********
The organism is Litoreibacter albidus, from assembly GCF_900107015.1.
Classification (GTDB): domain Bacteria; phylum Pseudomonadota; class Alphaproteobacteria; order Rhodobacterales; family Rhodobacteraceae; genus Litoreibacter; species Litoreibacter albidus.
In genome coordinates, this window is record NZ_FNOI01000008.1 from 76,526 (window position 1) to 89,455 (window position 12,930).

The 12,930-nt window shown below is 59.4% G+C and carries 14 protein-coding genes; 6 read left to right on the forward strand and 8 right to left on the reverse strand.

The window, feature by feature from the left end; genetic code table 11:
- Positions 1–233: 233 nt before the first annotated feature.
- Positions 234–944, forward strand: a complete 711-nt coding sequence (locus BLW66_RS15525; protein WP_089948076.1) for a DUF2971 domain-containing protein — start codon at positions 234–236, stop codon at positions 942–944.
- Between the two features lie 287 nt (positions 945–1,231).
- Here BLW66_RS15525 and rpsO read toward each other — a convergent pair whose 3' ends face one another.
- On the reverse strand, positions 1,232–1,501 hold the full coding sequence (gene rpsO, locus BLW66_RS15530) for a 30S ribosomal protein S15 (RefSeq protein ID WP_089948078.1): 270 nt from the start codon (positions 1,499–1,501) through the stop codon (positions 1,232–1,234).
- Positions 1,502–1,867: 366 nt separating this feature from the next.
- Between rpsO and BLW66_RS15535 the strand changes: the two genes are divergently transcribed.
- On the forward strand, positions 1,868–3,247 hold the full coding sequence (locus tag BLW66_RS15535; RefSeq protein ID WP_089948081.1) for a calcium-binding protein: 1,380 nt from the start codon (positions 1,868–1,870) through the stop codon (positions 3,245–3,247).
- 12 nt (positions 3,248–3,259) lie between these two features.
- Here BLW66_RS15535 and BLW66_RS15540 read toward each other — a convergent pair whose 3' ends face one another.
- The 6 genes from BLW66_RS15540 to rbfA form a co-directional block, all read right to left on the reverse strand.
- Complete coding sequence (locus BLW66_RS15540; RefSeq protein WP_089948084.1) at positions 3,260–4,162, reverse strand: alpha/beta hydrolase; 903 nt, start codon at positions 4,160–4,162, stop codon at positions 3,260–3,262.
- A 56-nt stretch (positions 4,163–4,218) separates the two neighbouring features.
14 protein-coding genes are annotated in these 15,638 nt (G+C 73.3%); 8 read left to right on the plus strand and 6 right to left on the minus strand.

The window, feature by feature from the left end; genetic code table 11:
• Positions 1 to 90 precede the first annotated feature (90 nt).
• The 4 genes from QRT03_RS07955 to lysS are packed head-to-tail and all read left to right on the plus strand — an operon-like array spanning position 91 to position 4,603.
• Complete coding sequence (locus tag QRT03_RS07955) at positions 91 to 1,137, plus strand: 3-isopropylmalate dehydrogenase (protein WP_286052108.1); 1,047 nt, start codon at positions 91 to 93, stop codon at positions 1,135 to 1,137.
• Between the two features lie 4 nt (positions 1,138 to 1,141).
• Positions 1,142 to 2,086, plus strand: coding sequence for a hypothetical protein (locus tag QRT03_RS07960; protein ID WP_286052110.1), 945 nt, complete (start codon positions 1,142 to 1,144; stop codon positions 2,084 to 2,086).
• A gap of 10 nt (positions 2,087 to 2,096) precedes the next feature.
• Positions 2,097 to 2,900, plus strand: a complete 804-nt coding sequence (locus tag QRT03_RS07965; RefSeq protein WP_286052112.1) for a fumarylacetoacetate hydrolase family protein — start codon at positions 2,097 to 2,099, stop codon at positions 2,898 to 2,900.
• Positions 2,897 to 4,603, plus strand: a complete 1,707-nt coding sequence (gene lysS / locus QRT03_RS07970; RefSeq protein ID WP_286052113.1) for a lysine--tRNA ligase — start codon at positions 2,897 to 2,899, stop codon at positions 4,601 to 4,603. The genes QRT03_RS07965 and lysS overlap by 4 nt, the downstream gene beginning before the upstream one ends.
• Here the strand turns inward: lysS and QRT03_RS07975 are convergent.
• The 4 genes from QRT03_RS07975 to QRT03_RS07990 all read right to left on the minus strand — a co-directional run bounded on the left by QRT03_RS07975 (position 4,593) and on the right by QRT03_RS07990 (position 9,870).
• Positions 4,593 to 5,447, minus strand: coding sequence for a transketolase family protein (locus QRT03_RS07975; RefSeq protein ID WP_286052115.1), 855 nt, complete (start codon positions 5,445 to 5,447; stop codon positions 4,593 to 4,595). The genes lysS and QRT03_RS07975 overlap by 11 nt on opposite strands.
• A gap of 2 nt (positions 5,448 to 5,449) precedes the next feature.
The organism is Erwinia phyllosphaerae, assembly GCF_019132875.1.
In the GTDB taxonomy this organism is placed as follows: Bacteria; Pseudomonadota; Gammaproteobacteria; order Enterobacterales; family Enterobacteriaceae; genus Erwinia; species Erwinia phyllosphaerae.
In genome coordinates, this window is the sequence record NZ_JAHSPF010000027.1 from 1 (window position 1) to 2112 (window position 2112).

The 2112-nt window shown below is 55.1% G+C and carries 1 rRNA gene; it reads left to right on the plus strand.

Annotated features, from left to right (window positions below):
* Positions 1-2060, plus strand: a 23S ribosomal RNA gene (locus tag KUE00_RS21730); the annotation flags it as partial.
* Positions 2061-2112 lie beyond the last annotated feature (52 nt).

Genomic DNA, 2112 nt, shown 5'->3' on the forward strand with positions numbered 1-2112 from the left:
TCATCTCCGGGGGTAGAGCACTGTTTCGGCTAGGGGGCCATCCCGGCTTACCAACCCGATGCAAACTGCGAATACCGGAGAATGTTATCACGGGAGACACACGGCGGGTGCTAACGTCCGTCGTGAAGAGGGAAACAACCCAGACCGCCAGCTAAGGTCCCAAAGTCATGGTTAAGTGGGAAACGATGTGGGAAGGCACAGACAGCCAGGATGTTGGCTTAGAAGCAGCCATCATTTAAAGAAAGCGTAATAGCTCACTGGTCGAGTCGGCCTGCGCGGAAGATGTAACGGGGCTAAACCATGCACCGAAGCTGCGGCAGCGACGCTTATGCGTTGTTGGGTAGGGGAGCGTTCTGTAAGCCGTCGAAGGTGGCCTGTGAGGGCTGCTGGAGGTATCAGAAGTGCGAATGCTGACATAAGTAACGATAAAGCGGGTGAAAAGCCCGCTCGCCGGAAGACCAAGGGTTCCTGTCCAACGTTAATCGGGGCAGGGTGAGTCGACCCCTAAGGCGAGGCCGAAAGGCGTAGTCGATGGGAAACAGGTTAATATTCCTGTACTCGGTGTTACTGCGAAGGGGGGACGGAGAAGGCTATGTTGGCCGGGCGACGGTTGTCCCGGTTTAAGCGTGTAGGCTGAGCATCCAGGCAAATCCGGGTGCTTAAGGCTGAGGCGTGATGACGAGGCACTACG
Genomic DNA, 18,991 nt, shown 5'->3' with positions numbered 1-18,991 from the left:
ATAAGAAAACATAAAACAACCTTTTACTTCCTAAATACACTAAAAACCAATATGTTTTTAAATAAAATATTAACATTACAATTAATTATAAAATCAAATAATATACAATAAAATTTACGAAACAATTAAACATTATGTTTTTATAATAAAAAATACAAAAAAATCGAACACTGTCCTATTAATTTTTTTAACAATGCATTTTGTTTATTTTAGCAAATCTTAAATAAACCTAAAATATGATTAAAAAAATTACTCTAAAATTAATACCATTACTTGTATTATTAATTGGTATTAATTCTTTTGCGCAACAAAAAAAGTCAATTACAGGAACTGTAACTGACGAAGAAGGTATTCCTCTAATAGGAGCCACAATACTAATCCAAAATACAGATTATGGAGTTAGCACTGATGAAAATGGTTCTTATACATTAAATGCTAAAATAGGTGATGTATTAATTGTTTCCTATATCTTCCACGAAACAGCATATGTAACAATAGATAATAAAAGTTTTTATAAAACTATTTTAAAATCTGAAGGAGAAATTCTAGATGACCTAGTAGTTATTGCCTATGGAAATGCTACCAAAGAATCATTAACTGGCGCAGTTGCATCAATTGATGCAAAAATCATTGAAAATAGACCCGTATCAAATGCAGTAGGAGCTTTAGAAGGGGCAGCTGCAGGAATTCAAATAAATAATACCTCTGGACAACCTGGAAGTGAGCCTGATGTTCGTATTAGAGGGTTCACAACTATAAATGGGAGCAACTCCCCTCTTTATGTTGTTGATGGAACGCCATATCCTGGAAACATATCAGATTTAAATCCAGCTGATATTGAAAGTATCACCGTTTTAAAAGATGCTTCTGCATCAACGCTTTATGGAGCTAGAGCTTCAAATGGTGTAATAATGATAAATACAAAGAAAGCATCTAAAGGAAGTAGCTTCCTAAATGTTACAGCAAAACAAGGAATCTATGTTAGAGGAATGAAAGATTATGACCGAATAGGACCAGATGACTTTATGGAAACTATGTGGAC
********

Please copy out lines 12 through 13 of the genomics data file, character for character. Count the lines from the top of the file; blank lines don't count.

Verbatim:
- Between rpsO and BLW66_RS15535 the strand changes: the two genes are divergently transcribed.
- On the forward strand, positions 1,868–3,247 hold the full coding sequence (locus tag BLW66_RS15535; RefSeq protein ID WP_089948081.1) for a calcium-binding protein: 1,380 nt from the start codon (positions 1,868–1,870) through the stop codon (positions 3,245–3,247).